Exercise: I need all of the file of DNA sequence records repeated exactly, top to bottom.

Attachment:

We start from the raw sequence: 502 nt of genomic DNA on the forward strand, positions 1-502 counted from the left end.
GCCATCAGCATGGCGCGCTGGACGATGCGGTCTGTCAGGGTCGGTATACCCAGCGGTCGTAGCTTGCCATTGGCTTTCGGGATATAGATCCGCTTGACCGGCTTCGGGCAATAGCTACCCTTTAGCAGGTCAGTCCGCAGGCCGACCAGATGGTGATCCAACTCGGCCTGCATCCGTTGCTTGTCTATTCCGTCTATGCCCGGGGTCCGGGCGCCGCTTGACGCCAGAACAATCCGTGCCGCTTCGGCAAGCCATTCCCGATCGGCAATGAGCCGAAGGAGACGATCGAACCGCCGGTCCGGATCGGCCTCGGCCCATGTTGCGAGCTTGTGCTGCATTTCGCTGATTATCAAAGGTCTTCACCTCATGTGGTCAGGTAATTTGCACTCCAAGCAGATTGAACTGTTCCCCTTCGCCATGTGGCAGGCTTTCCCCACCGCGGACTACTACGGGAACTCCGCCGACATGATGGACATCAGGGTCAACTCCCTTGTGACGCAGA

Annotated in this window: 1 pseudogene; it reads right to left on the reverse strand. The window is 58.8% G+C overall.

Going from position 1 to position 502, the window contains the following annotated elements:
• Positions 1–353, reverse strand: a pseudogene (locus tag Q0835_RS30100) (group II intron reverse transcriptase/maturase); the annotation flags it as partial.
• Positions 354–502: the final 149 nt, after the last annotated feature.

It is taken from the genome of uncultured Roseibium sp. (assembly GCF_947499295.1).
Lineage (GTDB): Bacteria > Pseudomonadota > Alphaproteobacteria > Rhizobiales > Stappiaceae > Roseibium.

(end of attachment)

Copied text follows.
We start from the raw sequence: 502 nt of genomic DNA on the forward strand, positions 1-502 counted from the left end.
GCCATCAGCATGGCGCGCTGGACGATGCGGTCTGTCAGGGTCGGTATACCCAGCGGTCGTAGCTTGCCATTGGCTTTCGGGATATAGATCCGCTTGACCGGCTTCGGGCAATAGCTACCCTTTAGCAGGTCAGTCCGCAGGCCGACCAGATGGTGATCCAACTCGGCCTGCATCCGTTGCTTGTCTATTCCGTCTATGCCCGGGGTCCGGGCGCCGCTTGACGCCAGAACAATCCGTGCCGCTTCGGCAAGCCATTCCCGATCGGCAATGAGCCGAAGGAGACGATCGAACCGCCGGTCCGGATCGGCCTCGGCCCATGTTGCGAGCTTGTGCTGCATTTCGCTGATTATCAAAGGTCTTCACCTCATGTGGTCAGGTAATTTGCACTCCAAGCAGATTGAACTGTTCCCCTTCGCCATGTGGCAGGCTTTCCCCACCGCGGACTACTACGGGAACTCCGCCGACATGATGGACATCAGGGTCAACTCCCTTGTGACGCAGA

Annotated in this window: 1 pseudogene; it reads right to left on the reverse strand. The window is 58.8% G+C overall.

Going from position 1 to position 502, the window contains the following annotated elements:
• Positions 1–353, reverse strand: a pseudogene (locus tag Q0835_RS30100) (group II intron reverse transcriptase/maturase); the annotation flags it as partial.
• Positions 354–502: the final 149 nt, after the last annotated feature.

It is taken from the genome of uncultured Roseibium sp. (assembly GCF_947499295.1).
Lineage (GTDB): Bacteria > Pseudomonadota > Alphaproteobacteria > Rhizobiales > Stappiaceae > Roseibium.